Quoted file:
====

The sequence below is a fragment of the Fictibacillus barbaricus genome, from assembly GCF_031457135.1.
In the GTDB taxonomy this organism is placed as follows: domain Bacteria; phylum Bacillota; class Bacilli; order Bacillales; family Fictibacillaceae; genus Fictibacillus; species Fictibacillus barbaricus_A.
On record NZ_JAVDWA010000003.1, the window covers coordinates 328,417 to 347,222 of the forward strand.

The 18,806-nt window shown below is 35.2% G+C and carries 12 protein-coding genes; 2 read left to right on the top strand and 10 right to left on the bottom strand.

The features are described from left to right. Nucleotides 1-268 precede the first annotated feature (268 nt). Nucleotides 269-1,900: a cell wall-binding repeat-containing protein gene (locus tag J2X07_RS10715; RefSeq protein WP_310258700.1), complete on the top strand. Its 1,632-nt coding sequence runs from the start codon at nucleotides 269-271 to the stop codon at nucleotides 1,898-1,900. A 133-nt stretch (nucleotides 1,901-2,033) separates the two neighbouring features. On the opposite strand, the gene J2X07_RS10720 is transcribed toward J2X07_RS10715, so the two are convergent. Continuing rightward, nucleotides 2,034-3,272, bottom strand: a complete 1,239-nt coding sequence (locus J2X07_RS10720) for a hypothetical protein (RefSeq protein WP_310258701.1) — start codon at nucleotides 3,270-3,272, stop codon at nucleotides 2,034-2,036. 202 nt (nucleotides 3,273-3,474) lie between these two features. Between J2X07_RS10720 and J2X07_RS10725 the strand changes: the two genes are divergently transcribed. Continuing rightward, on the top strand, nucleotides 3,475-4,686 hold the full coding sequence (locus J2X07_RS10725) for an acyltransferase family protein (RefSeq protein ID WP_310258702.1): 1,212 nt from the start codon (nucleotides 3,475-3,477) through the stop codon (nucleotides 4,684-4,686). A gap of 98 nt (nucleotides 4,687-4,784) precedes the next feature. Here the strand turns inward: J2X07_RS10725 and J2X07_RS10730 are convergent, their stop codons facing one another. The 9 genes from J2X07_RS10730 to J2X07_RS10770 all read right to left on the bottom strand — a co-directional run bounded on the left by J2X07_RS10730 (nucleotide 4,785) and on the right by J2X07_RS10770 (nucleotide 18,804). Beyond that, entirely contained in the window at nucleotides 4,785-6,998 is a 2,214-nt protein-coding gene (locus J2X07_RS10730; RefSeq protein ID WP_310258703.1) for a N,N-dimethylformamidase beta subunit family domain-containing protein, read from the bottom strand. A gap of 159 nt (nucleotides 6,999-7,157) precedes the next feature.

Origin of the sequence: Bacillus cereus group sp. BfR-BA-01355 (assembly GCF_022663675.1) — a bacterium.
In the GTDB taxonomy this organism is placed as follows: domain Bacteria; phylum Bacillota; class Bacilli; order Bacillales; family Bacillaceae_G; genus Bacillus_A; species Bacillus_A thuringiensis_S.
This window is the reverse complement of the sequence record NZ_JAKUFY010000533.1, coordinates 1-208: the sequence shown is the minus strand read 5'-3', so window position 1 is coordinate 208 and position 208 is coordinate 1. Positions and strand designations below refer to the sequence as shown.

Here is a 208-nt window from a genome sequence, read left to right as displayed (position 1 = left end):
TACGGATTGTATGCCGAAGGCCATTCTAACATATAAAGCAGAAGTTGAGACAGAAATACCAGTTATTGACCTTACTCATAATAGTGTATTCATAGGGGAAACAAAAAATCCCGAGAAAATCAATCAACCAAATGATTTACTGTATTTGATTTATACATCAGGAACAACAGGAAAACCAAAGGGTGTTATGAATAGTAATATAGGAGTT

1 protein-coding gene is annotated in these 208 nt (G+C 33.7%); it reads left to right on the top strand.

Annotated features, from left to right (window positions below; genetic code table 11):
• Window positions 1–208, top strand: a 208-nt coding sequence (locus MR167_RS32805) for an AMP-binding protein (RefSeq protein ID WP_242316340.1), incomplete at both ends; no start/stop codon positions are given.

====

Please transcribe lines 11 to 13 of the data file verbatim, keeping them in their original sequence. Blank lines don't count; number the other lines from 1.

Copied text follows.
1 protein-coding gene is annotated in these 208 nt (G+C 33.7%); it reads left to right on the top strand.

Annotated features, from left to right (window positions below; genetic code table 11):
• Window positions 1–208, top strand: a 208-nt coding sequence (locus MR167_RS32805) for an AMP-binding protein (RefSeq protein ID WP_242316340.1), incomplete at both ends; no start/stop codon positions are given.